Events & News
This section of the website contains information on notable events and major news items from the local area. The various entries below are presented in reverse chronological order.
Where more detail is available for a particular entry, links to either a more detailed website page, media files, and photo galleries, are available.
Stansted Flooding - 2019
On 10th June 2019 almost three months’ worth of rain fell on the Stansted and Fairseat area in less than twenty-four hours. The unprecedented deluge caused serious surface water run-off and flooding in Malthouse Road.
Dick Hogbin captured the Malthouse Road water flow on video and provides further detail on this unusual event.
Stansted Armistice Centenary Exhibition - 2018
An exhibition was held in the Cloisters, St Mary’s Church in November 2018 to mark the armistice centenary which coincided with Remembrance Sunday, it covered both World Wars and focused on the Fallen and on their life and times in the local area. The exhibition included some 140 panels, 3 research papers, several personal recollections, six studies of prominent local individuals and a 45 minutes AV display which ensured there was material to suit a wide range of interests. Over 600 people attended and the response was overwhelmingly positive.
Stansted Flower Festival - 2013
Flower displays have taken place at St Mary’s Church, Stansted for several years. In September 2013 the village teamed up with Fairseat to incorporate a scarecrow festival. The scarecrows were on display in various locations in the two villages and added a fun element to the event. Thanks go to Dave Cox for providing a photo story of the event.
Fatal Shooting (Suicide by Cop) - 2007
On Saturday the 29th December 2007 the police were alerted to a man in Tumblefield Road, Stansted, brandishing a gun. Upon arrival, the man pointed the gun at the police and they opened fire and killed him. Dick Hogbin recounts the events and the subsequent inquest in 2010.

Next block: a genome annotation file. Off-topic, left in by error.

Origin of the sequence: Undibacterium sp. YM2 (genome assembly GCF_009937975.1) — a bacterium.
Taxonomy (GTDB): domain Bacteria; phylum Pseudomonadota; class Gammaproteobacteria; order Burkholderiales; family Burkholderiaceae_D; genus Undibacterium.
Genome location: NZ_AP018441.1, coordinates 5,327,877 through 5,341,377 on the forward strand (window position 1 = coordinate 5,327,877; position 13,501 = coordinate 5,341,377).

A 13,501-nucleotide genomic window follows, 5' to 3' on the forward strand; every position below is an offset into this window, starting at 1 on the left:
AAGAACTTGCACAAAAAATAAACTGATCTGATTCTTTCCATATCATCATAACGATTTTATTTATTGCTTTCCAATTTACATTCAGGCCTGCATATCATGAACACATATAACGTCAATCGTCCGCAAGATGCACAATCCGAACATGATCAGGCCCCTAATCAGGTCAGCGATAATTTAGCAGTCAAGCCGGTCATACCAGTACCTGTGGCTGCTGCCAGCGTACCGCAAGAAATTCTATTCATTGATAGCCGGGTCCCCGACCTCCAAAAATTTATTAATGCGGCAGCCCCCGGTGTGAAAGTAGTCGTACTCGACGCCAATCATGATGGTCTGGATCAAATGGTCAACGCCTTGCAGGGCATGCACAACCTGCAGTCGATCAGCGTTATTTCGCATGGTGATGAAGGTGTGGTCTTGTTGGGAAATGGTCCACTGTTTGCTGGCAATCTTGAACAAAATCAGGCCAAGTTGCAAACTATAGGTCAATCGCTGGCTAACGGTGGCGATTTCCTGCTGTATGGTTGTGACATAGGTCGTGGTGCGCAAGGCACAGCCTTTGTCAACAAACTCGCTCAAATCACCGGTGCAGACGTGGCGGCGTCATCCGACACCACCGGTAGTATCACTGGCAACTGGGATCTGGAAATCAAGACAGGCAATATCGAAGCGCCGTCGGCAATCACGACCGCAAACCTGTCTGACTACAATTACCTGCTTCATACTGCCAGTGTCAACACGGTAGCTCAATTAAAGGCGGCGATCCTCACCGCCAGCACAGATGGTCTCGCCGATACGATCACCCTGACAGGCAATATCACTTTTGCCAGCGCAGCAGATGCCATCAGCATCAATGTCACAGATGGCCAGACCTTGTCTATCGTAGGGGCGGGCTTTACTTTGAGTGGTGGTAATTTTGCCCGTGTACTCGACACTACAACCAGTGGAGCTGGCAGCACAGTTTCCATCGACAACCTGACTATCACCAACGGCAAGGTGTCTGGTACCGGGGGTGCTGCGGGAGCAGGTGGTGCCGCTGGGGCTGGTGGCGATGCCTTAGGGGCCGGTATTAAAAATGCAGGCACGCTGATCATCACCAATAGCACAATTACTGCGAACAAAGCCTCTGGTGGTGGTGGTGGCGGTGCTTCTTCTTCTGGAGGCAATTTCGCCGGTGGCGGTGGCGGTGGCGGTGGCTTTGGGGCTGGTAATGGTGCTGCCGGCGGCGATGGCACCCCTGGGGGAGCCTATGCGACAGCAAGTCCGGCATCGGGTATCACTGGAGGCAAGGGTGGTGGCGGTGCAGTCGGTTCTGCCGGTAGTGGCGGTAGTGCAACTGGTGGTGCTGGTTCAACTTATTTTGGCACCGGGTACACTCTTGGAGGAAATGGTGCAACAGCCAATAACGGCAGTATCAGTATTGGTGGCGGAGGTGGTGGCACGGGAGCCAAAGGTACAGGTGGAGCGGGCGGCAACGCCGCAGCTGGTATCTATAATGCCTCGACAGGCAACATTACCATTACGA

EastEnders in Stansted - 2007
For the Easter Monday episode of EastEnders in 2007 the production chose to film in Kent at Stansted, St. Giles Church, Wormshill, The Ringlestone Inn, Nr. Harrietsham and Court Lodge Farm. In this episode of the popular BBC1 soap Jim (John Bardon) arranges a day out for Dot (June Brown) to the village where she used to live – Stansted, Kent.
Stansted Church Bell Restoration - 1991
On 9th June 1991 one hundred and fifty intrepid walkers accompanied the oldest bell in St Mary’s tower, named John and cast in 1420, back to Whitechapel Bell Foundry, a distance of 26 miles. Dressed in medieval costume they raised £15,500 towards the Bells project, a quarter of the funds needed to install a new bell frame, a ringing gallery, and cast three new bells to create a ring of six. A service of dedication was held at St Mary’s Church on 16th May 1992.
A booklet, photo gallery and video of the event are available via the link buttons.
Stansted May Queen - 1990
May Queen celebrations at Stansted recreation ground in 1990.
Fairseat Fete - 1990
Photographs from the Fairseat Fete held in the recreation ground by the Village Hall in 1990.
The Great Storm - 1987